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Jonathan Linton was 10 years old when he started riding with his father in the summers. By the time school let out in June, his bags would already be packed and waiting inside the front door of the family home in Allentown, Pa. He could barely wait, because he was finally going to spend some time with his father.

Roy Linton drove a tractor-trailer for a living. He drove it from one end of the country to the other, year round, to support his family. He and his wife, Jean, had come to this country from Jamaica in the late 1960s in search of a better life and a finer education for their children -- what we have come to know as the American Dream.

Roy soon discovered that the dream was attainable only through patience, sacrifice and hard work. He drove the 18-wheeler. His wife worked as a nurse. They made ends meet. But Roy's work kept him on the road for weeks at a time. Sometimes, he'd be on the road for a month, home for a couple of days, and then back out again.

Time away from his five children was the price of the dream. So he decided to take Jonathan, his youngest, on the road. They spent four summers together, and it was an experience they'll never forget.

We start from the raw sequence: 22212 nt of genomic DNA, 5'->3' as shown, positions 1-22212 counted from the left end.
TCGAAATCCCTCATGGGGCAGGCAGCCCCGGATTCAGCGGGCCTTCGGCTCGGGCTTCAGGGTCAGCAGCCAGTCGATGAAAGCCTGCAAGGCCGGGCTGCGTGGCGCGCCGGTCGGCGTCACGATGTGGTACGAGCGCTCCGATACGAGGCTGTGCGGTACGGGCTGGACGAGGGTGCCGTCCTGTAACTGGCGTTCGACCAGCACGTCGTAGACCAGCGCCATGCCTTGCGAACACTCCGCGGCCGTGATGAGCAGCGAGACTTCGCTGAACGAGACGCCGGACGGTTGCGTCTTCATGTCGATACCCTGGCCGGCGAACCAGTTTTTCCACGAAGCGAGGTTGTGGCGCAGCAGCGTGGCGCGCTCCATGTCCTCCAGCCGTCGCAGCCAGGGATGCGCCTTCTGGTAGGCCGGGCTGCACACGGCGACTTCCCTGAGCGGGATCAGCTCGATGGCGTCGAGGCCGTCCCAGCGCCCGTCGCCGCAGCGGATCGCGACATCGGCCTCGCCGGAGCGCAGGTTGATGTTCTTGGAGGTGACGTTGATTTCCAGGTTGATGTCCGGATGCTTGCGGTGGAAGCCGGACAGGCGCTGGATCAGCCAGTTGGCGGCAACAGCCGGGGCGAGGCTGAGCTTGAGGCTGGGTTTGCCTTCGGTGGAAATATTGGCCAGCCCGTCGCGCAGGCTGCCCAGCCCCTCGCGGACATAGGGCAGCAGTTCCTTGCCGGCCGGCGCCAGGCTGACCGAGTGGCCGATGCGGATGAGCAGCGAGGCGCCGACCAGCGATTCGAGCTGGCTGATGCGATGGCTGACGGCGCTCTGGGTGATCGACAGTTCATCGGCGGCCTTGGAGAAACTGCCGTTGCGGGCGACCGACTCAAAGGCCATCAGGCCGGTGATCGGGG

"I spent the whole summer in the rig," Linton said. "We'd sleep in the truck. I lived the life of a truck driver. I loved it. The most important thing was being with my dad. I never got to see him that much, because he was out working all the time and things were hard. If I wanted to see him more than two days at a time, I had to go out with him.

"We talked a lot," he said. "He taught me a lot about myself, and about who he was and about life in general. I guess that's where my patience comes from, because driving to California, you can easily go crazy."